Complaints of sexual abuse by massage therapists in Georgia have become an issue in the primary runoff for the Republican gubernatorial nomination between Lt. Gov. Casey Cagle and Secretary of State Brian Kemp.
Kemp’s office has administrative responsibility for the agency that grants licenses to therapists and regulates them.
Cagle and Kemp are both vying for the Republican nomination for governor in Tuesday's runoff election.
At a recent debate, Cagle charged that 25 of 26 sexual abuse complaints had gone “completely unanswered” by Kemp. In reply, Kemp said, “Justice is being done. It’s going through the process.”
He said licensing board members “have the regulatory authority over the boards … we do the administrative work for the licensing boards,” and the state attorney general represents them in any prosecutions.
Cagle insisted that Kemp was not doing his job.
“Every other secretary of state in Georgia’s history has always intervened in these situations to insure that people are held accountable but also that action is taken,” Cagle asserted.
As for justice being done, during the past three years, of 26 complaints charging sexual abuse by massage therapists, the Board of Massage Therapy took public disciplinary action against only one of the therapists, a massage parlor owner in Gwinnett County. And that did not happen until two months after the therapist was indicted on charges of abusing 13 women, according to news reports. There were two other cases in which therapists actually pleaded guilty to sexual misconduct but received no disciplinary action from the board.
In Cobb County, a woman charged that masseur Brandon D. Knox sexually assaulted her during a massage in 2011. Even though Knox pleaded guilty to criminal battery and the victim believed the state would take action, nothing happened. On top of that, the state agency allowed Knox to renew his license in 2014 before it lapsed without any action by the board in 2016 – which should never have happened, Cobb Solicitor General Barry Morgan said. He called on state Attorney General Chris Carr to investigate such failures.
Taking the issue to a higher level, state Sen. Renee Unterman, R-Buford, has asked U.S. Attorney BJay Pak to investigate “what seems to be a quid pro quo scheme being perpetrated through the secretary of state’s office and the Kemp for governor campaign.”
Unterman cited Kemp’s attending a campaign fundraiser hosted by the owner of two massage locations which have had therapists under investigation for sexual abuse.
“The staggering realization that Kemp would solicit contributions from owners of companies in industries that are currently under investigation for sexual assault is not only appalling, but a dire public safety concern,” Unterman wrote in the letter to Pak. “There appears to be a direct connection between campaign support from Massage Envy franchisees in exchange for non-action and suppression of these horrific, repeated and ongoing cases of sexual assault.”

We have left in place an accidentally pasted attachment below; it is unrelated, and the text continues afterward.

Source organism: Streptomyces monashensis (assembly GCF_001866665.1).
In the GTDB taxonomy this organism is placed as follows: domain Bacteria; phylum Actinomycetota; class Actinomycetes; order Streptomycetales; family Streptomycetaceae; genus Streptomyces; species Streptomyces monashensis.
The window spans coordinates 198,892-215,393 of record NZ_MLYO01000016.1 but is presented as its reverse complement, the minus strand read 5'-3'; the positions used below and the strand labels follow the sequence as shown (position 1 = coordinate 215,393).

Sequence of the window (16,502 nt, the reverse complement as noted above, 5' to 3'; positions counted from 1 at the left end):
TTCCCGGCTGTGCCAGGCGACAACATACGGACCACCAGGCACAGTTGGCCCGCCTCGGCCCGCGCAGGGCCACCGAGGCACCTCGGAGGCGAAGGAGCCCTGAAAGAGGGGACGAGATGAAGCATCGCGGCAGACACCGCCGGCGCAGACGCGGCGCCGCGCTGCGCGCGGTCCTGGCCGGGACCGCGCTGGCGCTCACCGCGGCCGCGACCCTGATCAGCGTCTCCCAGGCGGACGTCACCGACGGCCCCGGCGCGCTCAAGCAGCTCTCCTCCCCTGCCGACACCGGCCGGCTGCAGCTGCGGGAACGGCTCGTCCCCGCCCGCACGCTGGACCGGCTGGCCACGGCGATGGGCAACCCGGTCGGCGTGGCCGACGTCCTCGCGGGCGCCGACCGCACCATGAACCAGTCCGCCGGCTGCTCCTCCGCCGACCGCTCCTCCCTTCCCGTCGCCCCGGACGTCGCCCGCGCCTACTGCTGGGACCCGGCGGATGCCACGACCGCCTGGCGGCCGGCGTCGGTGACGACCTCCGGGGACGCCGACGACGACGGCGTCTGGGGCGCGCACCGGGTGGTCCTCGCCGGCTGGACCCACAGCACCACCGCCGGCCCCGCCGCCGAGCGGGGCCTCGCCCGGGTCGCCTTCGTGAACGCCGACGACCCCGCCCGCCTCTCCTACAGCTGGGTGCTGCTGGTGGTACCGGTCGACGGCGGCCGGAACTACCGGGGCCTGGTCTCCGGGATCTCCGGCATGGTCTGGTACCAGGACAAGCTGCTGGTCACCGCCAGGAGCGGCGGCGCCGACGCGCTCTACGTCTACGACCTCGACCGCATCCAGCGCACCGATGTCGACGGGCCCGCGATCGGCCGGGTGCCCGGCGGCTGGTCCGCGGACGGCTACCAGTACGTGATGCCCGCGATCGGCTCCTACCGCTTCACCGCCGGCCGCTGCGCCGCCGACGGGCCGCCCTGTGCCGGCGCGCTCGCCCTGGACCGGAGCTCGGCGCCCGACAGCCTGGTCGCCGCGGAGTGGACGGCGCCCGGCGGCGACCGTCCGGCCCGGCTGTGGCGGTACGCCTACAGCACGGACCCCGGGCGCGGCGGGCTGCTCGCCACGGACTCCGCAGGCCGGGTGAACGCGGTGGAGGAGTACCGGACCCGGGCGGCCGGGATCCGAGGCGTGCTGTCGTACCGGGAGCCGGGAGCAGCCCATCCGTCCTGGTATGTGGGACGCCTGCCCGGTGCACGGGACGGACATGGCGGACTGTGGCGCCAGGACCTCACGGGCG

Kemp spokesman Ryan Mahoney said Unterman’s letter contained “completely false and libelous accusations” against Kemp, small business owners, members of the Georgia Board of Massage Therapy and the secretary of state’s office. Mahoney said the accusations were baseless and politically motivated by Unterman, a Cagle supporter.
The company involved in the Kemp fundraiser controversy, Massage Envy Franchising LLC, put out a news release saying that Patrick Greco, the franchise owner in question, “no longer owns Massage Envy franchises and did not own them at the time of the fundraiser he held for Mr. Kemp.”
The company added that “the therapists in question were terminated and restricted, meaning they are not eligible for hire at any Massage Envy location and, importantly, that franchisees have no favor to gain from the state Board with respect to these therapists.”
A related fundraising issue is the more than $300,000 that Kemp’s campaign has received from businesses and individuals in industries regulated by his office. It is illegal to accept donations directly from regulated businesses although individuals employed by the businesses are allowed to contribute.
The Cagle campaign says Kemp “has knowingly raised money unethically from the businesses he regulates – a clear violation of state law.”
Kemp’s spokesman says the candidate has decided “to not take contributions from regulated businesses” and “refunded hundreds of thousands of dollars,” apparently of illegal contributions received from such businesses.
These issues are among the factors in play when Republican voters go to the polls next Tuesday to choose their nominee for governor. However, the biggest factor to this point is Kemp’s endorsement by President Donald Trump on Wednesday. That was followed by Kemp’s vaulting to a surprising 55 percent and Cagle falling to 37 percent in a Thursday poll by FOX 5/Opinion Savvy.